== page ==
By Keith Schneider
It’s been 33 years since an Iowa State University agronomist named Fred Blackmer thought he’d struck gold for Midwestern corn farmers. Using a fairly simple three-step method, Blackmer developed an analytical tool that could accurately tell farmers exactly how much fertilizer their fields needed to produce abundant harvests each season.
The analytics Blackmer perfected showed not only how much fertilizer the corn crops would need to meet production targets, but also exposed how much could be wasted. Blackmer ultimately determined that farmers were applying a staggering 500 million excess pounds of nitrogen each year, a practice that not only wasted farmers’ money but also wreaked havoc on the environment as the nitrogen not taken up by plants drained from farm fields to contaminate rivers, lakes, and streams.
Despite what Blacker saw as obvious benefits to producers, not to mention the environment, his method failed to gain significant traction in farm country. Farmer allegiance to the propaganda pushed by the so-called “Big Ag” chemical industry and aligned academic institutions left Blackmer’s common sense approach on a shelf gathering dust. He died in 2006.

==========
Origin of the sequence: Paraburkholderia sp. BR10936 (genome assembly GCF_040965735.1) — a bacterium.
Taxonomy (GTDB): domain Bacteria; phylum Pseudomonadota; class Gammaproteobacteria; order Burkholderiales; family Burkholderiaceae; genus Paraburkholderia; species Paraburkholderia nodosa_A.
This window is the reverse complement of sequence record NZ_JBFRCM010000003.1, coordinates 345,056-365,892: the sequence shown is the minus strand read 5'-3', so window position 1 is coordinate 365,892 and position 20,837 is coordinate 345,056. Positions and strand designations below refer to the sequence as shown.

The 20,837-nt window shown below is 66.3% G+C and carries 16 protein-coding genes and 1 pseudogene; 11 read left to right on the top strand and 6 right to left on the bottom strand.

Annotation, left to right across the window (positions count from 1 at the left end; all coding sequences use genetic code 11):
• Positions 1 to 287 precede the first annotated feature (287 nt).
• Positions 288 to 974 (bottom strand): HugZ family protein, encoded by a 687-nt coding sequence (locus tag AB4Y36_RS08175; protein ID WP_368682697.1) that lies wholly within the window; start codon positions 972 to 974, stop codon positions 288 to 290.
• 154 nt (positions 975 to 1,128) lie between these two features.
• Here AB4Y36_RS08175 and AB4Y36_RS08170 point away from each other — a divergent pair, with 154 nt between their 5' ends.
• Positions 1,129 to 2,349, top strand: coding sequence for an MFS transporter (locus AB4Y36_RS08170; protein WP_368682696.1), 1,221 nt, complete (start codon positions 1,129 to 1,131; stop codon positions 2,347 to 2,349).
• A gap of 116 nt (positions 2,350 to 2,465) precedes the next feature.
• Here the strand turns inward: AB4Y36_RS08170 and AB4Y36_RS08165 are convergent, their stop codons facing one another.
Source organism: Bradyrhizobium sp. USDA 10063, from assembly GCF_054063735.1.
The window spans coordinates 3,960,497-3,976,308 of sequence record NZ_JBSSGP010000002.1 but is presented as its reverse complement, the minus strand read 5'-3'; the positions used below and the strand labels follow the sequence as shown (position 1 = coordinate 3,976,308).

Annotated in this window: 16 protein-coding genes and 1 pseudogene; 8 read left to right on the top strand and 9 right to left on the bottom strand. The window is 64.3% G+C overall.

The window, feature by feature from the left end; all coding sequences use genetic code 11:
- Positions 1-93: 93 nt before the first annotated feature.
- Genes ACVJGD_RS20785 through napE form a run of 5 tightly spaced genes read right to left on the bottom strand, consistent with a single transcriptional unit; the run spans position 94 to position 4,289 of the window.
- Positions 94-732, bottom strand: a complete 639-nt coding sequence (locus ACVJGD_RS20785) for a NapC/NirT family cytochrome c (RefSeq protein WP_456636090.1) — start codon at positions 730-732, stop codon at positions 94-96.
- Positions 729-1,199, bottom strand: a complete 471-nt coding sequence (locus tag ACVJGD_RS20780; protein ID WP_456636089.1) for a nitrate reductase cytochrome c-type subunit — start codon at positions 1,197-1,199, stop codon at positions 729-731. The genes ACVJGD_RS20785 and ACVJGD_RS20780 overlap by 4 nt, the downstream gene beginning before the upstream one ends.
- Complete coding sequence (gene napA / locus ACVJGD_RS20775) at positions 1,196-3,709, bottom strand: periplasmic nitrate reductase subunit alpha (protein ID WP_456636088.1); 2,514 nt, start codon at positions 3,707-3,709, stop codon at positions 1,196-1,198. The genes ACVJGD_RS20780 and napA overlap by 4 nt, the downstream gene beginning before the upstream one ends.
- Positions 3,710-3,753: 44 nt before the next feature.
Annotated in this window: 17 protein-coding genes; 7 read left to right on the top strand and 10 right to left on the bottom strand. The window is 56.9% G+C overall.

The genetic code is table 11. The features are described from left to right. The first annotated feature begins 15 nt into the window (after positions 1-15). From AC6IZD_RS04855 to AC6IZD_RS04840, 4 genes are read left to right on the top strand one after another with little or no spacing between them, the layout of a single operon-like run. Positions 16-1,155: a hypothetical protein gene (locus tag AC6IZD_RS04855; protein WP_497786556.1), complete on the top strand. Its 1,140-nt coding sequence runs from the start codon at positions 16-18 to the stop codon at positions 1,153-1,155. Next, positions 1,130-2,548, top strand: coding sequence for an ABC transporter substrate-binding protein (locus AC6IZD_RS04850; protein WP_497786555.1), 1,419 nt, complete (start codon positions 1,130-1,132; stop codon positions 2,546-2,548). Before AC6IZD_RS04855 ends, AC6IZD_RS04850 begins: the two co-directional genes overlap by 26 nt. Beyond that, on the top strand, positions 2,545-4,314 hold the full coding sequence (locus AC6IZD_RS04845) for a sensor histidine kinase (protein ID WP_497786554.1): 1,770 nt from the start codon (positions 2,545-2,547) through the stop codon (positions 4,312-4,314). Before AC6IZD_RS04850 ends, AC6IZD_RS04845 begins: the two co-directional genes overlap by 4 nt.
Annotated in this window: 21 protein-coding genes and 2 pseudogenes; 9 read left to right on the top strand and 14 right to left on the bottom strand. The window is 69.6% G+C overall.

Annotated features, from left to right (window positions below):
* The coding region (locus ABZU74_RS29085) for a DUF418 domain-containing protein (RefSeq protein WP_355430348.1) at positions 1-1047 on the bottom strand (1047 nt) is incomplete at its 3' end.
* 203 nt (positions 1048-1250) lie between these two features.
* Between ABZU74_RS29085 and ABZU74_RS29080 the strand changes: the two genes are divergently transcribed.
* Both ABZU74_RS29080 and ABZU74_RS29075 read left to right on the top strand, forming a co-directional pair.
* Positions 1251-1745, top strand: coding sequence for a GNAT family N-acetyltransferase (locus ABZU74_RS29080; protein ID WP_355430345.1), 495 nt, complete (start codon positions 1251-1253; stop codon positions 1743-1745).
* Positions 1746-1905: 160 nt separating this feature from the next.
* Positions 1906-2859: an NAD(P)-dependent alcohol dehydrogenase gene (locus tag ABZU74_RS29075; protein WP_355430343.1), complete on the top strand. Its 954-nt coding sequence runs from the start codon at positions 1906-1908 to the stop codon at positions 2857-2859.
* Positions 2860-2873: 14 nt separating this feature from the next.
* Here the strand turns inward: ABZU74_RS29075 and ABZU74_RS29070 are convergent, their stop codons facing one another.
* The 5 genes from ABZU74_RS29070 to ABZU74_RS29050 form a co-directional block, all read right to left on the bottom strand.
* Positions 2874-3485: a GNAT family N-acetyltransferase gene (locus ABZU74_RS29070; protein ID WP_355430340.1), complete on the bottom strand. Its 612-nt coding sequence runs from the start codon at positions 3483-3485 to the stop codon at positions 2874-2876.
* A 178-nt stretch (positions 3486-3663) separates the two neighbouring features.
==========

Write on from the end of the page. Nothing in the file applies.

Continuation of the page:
State and federal data now show that since 1990, nitrogen spread on fields in Iowa and nine other major US corn-growing states has increased 26%, with more nitrogen than ever pouring off the land and into US waters. Demand for corn is high, both to supply ethanol refineries and to feed industrial livestock operations that add to water contamination themselves through manure runoff, according to the US Department of Agriculture.
In Iowa alone, according to state research, farmers apply about 2 billion pounds of commercial nitrogen annually to corn fields, and much of it is ending up in waterways that flow all the way to the Gulf of Mexico, worsening the conditions in a 6,500-square-mile “dead zone” where the waters are so oxygen-deprived that they can’t sustain marine life. Iowa contributes almost a third of the nitrogen scientists say causes the dead zone.